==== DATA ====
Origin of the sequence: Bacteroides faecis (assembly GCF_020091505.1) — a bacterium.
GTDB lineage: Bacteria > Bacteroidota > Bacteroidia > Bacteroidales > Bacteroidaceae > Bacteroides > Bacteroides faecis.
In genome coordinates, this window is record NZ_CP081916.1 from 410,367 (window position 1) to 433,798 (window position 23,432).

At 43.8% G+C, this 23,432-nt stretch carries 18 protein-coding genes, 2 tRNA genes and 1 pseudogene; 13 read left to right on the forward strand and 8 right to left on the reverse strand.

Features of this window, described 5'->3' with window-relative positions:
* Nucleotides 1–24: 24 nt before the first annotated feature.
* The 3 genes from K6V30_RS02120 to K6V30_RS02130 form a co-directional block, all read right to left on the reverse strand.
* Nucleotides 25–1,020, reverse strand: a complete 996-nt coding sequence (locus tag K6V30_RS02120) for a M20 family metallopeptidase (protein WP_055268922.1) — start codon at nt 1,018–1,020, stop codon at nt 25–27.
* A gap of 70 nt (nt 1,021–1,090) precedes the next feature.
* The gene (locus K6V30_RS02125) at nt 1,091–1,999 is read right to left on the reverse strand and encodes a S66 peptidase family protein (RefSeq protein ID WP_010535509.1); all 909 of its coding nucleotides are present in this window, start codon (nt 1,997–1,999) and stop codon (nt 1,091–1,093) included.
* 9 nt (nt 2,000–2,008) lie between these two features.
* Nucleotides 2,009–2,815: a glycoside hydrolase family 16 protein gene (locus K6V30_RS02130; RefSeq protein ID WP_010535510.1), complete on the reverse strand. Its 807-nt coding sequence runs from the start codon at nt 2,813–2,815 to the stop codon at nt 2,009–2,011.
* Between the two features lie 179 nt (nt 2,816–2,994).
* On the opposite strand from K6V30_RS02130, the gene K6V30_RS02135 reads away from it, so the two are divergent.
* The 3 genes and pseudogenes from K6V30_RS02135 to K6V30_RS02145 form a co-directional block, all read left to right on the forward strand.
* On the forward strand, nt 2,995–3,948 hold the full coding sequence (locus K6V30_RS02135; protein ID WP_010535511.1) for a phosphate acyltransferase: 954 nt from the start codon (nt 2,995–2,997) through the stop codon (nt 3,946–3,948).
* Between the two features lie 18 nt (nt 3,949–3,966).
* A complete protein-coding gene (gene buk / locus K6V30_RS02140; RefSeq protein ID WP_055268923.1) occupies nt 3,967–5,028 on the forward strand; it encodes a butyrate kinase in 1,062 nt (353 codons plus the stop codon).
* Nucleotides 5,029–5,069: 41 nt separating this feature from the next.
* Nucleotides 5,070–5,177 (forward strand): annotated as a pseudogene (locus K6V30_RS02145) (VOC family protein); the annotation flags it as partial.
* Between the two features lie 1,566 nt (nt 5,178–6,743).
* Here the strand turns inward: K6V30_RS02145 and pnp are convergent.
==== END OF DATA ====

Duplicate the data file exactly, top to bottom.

Origin of the sequence: Bacteroides faecis (assembly GCF_020091505.1) — a bacterium.
GTDB lineage: Bacteria > Bacteroidota > Bacteroidia > Bacteroidales > Bacteroidaceae > Bacteroides > Bacteroides faecis.
In genome coordinates, this window is record NZ_CP081916.1 from 410,367 (window position 1) to 433,798 (window position 23,432).

At 43.8% G+C, this 23,432-nt stretch carries 18 protein-coding genes, 2 tRNA genes and 1 pseudogene; 13 read left to right on the forward strand and 8 right to left on the reverse strand.

Features of this window, described 5'->3' with window-relative positions:
* Nucleotides 1–24: 24 nt before the first annotated feature.
* The 3 genes from K6V30_RS02120 to K6V30_RS02130 form a co-directional block, all read right to left on the reverse strand.
* Nucleotides 25–1,020, reverse strand: a complete 996-nt coding sequence (locus tag K6V30_RS02120) for a M20 family metallopeptidase (protein WP_055268922.1) — start codon at nt 1,018–1,020, stop codon at nt 25–27.
* A gap of 70 nt (nt 1,021–1,090) precedes the next feature.
* The gene (locus K6V30_RS02125) at nt 1,091–1,999 is read right to left on the reverse strand and encodes a S66 peptidase family protein (RefSeq protein ID WP_010535509.1); all 909 of its coding nucleotides are present in this window, start codon (nt 1,997–1,999) and stop codon (nt 1,091–1,093) included.
* 9 nt (nt 2,000–2,008) lie between these two features.
* Nucleotides 2,009–2,815: a glycoside hydrolase family 16 protein gene (locus K6V30_RS02130; RefSeq protein ID WP_010535510.1), complete on the reverse strand. Its 807-nt coding sequence runs from the start codon at nt 2,813–2,815 to the stop codon at nt 2,009–2,011.
* Between the two features lie 179 nt (nt 2,816–2,994).
* On the opposite strand from K6V30_RS02130, the gene K6V30_RS02135 reads away from it, so the two are divergent.
* The 3 genes and pseudogenes from K6V30_RS02135 to K6V30_RS02145 form a co-directional block, all read left to right on the forward strand.
* On the forward strand, nt 2,995–3,948 hold the full coding sequence (locus K6V30_RS02135; protein ID WP_010535511.1) for a phosphate acyltransferase: 954 nt from the start codon (nt 2,995–2,997) through the stop codon (nt 3,946–3,948).
* Between the two features lie 18 nt (nt 3,949–3,966).
* A complete protein-coding gene (gene buk / locus K6V30_RS02140; RefSeq protein ID WP_055268923.1) occupies nt 3,967–5,028 on the forward strand; it encodes a butyrate kinase in 1,062 nt (353 codons plus the stop codon).
* Nucleotides 5,029–5,069: 41 nt separating this feature from the next.
* Nucleotides 5,070–5,177 (forward strand): annotated as a pseudogene (locus K6V30_RS02145) (VOC family protein); the annotation flags it as partial.
* Between the two features lie 1,566 nt (nt 5,178–6,743).
* Here the strand turns inward: K6V30_RS02145 and pnp are convergent.